Jonathan Davis: Korn, Deftones, Bizkit Were "Last Guard of Big, Real Rock Bands" | Revolver

Jonathan Davis: Korn, Deftones, Bizkit Were "Last Guard of Big, Real Rock Bands"

"That time has come and gone. No one's gonna do it like we ever did."
jonathan davis 2018 GETTY, Giuseppe Maffia/NurPhoto via Getty Images
Jonathan Davis, 2018
photograph by Giuseppe Maffia/NurPhoto via Getty Images

On the recent 400th episode of Jamey Jasta's podcast The Jasta Show, Korn frontman Jonathan Davis spoke about the dramatic ups and downs of his past year, his first solo album (released back in May) and why he believes nu-metal (ushered in by his band with their self-titled debut) will stand as the last time the world witnesses a true upsurge in the widespread popularity of "real rock." 

When Jasta inquires, "Can, whatever the big bands that are out now, can that have an impact — having that cosign?" in reference to the smaller groups like Incubus, whose careers were launched when titans like Korn took them on tour, Davis responds, "No, not to the same caliber as like, we could ... I've always said this last batch — Korn, Deftones, Bizkit, all those bands from that time — that was the last guard of that time of the big, real rock bands. That time has come and gone. No one's ever gonna do it like we ever did. No one's ever gonna have that experience. It was larger than life. We were up against pop bands, dude."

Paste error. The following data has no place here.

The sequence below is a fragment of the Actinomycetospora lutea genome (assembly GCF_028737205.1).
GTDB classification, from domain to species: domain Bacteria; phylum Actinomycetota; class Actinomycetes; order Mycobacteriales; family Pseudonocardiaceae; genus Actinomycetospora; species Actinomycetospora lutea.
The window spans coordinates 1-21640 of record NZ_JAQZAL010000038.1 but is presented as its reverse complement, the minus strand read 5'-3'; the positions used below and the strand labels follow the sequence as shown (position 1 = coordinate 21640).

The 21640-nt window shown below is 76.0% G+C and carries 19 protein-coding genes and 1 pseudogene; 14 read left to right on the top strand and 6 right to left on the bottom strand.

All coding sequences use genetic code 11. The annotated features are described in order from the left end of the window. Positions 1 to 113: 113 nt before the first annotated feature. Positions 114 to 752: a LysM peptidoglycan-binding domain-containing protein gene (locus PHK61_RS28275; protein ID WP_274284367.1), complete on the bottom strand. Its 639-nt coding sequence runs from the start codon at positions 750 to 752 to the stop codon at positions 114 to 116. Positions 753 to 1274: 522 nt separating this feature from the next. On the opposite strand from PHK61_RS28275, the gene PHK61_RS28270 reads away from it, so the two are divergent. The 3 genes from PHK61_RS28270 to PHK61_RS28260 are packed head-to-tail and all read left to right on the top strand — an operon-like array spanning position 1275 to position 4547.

Davis laughs, continuing, "I'm not trying to be arrogant or nothing, but it was like ... us against the pop bands, us against the Britney Spears and the Backstreet Boys, and then we were so embraced by the hip-hop community. When we played The Apollo, Puff Daddy was there, Busta Rhymes, Lil Kim, you name it. All the East Coast rappers came and ... it was really embraced by all of them. We did stuff with Dre, stuff with Snoop ... At that time, that crossover — I haven't seen that, and I don't think I'll see it again."  

The interview continues into the past and how Davis was more drawn to bands like Ministry, Skinny Puppy and Christian Death rather than the metal that was coming out right before Korn hit it big. "The heaviest thing I listened to and loved was Led Zeppelin," he says, after referring to himself as an "Eighties New Romantic kid." Those influences can be heard in Davis' solo album Black Labyrinth, featuring the single "Basic Needs," for which a video was released last week.